The India-Pakistan conflict has sadly spilled into the cultural realm, attenuating forces that provide the little glimmer of hope for an integrated, peaceful and prosperous South Asia: culture, arts, music, movies, and people-to-people relations. Art and culture have no nation, no boundaries, and no religion. Works of art are priceless treasures of the world regardless of where they originate.
When a massive tsunami hit South Asia on December 26th, 2004, Dr. Martina Fuchs was in Germany [...] Soon, she was back in Los Angeles but she could not get the images of devastation and despair that flooded television screens nor the increasing number of fatalities out of her mind. Hence, when an opportunity to be of service presented itself, she made the decision to go and help.
The Kinara Festival, organised by Love & Etiquette and Super Slow Way, is one of the first of its kind to take place in the UK and will bring diverse artists together to form the first comprehensive UK festival celebrating Islamic and South Asian arts and culture in time to celebrate Eid and the end of Ramadan.
Pakistan, the second largest exporter of rice to China, holds every opportunity to gain a sizable share in the market for halal food as well as fruits, primarily mangoes, through enhanced competitiveness in terms of quality and price, said China's Ministry of Agriculuture Asia and African Affairs Director Ye Anping.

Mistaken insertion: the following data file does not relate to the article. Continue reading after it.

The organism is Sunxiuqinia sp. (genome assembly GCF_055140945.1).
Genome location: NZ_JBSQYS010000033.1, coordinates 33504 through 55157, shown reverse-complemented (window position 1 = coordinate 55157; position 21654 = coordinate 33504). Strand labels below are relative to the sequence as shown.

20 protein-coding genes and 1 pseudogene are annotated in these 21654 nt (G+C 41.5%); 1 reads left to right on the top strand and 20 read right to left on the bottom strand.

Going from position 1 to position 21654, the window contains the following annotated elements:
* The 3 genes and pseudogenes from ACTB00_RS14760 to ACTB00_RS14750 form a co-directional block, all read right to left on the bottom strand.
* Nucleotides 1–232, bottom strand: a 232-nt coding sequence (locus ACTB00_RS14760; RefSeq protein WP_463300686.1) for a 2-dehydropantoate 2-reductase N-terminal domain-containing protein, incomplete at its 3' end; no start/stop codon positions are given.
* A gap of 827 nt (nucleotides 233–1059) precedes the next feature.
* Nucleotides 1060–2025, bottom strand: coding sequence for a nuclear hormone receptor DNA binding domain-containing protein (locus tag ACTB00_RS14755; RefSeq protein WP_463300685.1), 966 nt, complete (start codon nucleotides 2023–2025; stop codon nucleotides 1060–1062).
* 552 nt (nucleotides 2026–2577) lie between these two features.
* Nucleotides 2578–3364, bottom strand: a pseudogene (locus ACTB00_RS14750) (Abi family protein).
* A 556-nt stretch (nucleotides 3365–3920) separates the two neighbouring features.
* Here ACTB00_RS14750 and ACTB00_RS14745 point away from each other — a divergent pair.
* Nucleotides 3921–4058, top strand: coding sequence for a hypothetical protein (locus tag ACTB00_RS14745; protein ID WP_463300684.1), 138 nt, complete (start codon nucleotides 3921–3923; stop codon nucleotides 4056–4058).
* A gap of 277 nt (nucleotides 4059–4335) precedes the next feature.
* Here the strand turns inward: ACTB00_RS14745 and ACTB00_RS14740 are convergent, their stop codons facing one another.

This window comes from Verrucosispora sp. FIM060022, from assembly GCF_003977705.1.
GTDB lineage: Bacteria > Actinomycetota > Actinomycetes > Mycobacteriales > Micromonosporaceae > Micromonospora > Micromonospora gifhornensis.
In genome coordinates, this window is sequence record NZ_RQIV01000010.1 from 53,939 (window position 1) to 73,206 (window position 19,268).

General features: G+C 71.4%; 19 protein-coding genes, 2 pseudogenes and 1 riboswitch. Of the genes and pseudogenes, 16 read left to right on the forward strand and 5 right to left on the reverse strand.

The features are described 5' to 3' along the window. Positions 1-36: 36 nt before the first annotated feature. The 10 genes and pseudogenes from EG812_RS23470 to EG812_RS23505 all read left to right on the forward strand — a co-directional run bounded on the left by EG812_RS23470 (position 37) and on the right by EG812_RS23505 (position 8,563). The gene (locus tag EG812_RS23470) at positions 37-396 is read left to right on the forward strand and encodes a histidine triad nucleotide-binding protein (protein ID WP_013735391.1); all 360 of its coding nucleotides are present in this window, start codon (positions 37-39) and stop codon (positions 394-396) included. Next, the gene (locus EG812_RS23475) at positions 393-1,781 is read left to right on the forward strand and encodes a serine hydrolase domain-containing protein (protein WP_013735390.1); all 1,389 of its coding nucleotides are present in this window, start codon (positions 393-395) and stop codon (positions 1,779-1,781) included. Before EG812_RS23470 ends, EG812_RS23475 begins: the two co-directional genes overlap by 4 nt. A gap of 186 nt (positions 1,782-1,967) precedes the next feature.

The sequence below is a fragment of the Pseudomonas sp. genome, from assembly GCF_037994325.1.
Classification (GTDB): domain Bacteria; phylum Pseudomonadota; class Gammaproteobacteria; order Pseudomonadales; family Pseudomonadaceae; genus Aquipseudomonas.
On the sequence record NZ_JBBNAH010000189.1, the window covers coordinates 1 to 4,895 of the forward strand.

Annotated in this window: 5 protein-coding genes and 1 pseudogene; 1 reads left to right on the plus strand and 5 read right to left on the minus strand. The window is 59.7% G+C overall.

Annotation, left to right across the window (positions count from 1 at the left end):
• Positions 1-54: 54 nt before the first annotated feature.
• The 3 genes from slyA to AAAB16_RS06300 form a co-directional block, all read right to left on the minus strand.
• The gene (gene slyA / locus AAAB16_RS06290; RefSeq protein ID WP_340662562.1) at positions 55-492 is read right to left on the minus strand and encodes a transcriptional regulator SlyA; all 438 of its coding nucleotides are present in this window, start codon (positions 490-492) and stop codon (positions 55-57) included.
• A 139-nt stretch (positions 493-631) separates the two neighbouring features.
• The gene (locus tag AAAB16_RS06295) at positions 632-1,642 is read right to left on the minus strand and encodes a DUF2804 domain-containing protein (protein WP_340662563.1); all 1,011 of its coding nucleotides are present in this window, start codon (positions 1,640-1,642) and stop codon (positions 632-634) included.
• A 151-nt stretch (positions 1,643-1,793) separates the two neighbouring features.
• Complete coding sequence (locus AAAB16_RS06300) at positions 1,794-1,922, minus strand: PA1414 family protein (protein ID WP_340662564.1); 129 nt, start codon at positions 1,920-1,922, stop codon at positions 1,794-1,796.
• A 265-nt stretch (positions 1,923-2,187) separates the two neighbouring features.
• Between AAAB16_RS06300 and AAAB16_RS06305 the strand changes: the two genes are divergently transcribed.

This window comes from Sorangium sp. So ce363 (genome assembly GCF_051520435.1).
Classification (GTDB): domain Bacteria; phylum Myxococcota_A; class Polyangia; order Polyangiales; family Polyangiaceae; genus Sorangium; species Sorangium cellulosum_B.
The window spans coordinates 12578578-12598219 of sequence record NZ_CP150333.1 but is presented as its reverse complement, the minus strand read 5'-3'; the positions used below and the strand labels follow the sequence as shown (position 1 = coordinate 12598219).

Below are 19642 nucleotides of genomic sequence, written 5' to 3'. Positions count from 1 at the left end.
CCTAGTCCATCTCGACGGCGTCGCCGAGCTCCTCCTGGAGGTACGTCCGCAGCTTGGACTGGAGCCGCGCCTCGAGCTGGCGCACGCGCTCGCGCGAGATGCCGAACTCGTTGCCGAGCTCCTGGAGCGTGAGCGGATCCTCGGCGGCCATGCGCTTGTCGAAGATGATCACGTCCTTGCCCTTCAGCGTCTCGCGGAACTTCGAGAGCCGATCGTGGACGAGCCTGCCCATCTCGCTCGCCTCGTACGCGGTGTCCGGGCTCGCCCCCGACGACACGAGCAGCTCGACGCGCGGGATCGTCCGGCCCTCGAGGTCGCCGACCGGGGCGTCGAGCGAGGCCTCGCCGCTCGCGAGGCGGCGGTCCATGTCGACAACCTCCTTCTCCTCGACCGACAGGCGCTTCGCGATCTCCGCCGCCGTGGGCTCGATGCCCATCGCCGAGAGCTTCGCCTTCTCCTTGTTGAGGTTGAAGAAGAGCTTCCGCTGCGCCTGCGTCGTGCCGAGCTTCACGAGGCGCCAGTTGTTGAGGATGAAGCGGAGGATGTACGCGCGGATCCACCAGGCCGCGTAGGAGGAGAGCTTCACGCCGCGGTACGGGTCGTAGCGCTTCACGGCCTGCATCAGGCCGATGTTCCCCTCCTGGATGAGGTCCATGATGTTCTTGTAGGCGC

However, India’s larger objective is to woo its neighbors through soft diplomacy. The Indian government has formulated a grand plan to promote tourism in places which are part of its "Buddhist Circuit." Accordingly, all of the relevant sites will have airports so that visitors will be able to travel between them with relative ease.
Much of diplomacy happening between India and Pakistan is "cultural diplomacy", former foreign secretary Shyam Saran today said and credited Bollywood as one of the binding factors in forging people-to- people ties between the two countries.
Pakistan's smallest religious minority, the Kalash […] fear their unique culture will not endure: Increasingly their youth are converting to Islam, prompting activists to campaign to preserve the traditions of this ancient, diminishing tribe. Their fight to get the Kalash on to UNESCO's Intangible Cultural Heritage List began in 2008, but eight years on remains mired in sluggish bureaucracy.